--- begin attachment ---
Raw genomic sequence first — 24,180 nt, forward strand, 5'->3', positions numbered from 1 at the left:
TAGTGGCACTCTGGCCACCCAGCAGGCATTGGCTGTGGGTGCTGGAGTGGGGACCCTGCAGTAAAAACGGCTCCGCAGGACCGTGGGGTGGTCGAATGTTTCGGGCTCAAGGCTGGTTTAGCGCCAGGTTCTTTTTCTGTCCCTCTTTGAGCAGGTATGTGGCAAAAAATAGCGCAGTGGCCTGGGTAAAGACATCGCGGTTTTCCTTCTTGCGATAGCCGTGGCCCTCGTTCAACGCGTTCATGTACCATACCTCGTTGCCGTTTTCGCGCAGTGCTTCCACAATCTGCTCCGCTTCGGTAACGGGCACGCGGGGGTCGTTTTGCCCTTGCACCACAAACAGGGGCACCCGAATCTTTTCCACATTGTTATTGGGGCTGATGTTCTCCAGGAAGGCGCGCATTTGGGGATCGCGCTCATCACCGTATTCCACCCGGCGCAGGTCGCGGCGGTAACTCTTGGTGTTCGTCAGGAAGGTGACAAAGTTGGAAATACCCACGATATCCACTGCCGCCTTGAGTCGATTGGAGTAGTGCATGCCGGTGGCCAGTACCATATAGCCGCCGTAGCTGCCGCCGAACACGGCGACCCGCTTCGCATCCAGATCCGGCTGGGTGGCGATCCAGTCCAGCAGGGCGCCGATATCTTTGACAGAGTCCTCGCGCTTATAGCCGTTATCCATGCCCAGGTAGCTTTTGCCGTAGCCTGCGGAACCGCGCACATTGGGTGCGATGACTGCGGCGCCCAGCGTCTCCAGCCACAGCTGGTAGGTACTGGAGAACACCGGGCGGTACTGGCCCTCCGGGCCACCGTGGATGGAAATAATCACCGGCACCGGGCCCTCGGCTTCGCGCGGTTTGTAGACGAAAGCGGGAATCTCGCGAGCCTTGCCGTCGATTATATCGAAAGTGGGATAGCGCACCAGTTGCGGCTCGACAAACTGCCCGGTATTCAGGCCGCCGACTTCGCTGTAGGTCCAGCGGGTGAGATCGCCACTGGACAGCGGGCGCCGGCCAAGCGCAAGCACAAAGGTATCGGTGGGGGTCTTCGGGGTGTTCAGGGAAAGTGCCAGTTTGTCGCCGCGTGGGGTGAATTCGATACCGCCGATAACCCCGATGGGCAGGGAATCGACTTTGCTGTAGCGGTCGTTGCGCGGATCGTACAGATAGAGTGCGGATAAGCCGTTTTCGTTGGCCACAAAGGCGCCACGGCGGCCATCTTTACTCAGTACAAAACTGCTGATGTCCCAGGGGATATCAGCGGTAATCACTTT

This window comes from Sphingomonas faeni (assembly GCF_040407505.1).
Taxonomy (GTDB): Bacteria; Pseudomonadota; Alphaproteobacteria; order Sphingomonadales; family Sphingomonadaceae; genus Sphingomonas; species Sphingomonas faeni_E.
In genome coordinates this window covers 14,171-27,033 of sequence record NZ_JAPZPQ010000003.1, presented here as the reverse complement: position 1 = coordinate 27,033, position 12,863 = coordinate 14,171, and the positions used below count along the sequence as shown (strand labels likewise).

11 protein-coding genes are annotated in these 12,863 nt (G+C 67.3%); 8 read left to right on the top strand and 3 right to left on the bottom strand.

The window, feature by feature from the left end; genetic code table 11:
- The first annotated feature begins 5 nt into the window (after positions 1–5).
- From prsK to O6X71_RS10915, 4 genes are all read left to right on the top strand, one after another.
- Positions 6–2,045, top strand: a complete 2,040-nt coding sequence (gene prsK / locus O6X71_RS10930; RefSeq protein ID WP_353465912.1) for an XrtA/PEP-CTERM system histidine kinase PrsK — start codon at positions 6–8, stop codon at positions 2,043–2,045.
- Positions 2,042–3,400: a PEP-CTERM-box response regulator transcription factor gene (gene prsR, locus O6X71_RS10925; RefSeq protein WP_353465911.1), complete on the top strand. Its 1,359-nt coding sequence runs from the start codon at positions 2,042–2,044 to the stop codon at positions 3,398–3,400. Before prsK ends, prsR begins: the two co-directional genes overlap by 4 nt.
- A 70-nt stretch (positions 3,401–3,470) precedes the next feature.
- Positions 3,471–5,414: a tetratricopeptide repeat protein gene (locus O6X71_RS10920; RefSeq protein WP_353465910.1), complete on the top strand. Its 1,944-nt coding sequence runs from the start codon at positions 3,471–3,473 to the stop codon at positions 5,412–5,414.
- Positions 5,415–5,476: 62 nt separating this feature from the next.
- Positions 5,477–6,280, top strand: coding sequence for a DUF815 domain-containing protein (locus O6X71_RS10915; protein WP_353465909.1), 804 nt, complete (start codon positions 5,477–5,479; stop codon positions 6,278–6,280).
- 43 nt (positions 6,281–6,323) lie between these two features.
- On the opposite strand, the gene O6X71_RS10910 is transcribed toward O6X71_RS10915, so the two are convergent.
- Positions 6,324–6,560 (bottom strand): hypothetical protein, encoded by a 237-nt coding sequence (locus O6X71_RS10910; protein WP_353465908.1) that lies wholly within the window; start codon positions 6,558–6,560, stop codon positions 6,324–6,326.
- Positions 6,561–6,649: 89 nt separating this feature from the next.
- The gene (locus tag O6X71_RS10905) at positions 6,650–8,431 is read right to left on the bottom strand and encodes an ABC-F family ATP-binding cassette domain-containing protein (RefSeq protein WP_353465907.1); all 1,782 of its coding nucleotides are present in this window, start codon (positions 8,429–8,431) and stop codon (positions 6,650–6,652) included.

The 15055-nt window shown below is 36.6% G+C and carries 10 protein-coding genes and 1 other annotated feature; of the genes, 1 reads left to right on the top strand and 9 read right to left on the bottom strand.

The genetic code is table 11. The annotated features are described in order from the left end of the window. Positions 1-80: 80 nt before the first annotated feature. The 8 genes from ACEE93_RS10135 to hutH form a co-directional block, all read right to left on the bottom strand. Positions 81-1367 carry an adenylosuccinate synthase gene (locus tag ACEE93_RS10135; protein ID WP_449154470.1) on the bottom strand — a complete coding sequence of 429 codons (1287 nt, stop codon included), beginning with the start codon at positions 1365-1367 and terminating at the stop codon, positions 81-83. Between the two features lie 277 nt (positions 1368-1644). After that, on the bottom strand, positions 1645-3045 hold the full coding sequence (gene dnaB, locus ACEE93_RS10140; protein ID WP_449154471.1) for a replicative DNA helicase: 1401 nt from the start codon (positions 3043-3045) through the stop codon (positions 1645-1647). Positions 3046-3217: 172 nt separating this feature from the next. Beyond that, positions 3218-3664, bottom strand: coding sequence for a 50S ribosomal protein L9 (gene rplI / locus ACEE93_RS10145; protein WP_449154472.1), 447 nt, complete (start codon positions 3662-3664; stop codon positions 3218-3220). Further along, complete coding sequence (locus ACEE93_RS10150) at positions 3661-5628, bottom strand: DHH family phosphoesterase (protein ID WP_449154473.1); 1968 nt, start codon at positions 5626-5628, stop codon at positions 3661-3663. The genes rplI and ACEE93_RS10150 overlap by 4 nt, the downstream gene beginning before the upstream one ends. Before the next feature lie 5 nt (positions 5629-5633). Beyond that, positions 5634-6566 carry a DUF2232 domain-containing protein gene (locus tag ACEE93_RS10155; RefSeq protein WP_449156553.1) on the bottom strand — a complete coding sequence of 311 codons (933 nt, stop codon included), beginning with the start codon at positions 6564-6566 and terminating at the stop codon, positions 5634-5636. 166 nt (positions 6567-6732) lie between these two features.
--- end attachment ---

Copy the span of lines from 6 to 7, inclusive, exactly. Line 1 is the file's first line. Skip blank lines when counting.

11 protein-coding genes are annotated in these 12,863 nt (G+C 67.3%); 8 read left to right on the top strand and 3 right to left on the bottom strand.

The window, feature by feature from the left end; genetic code table 11: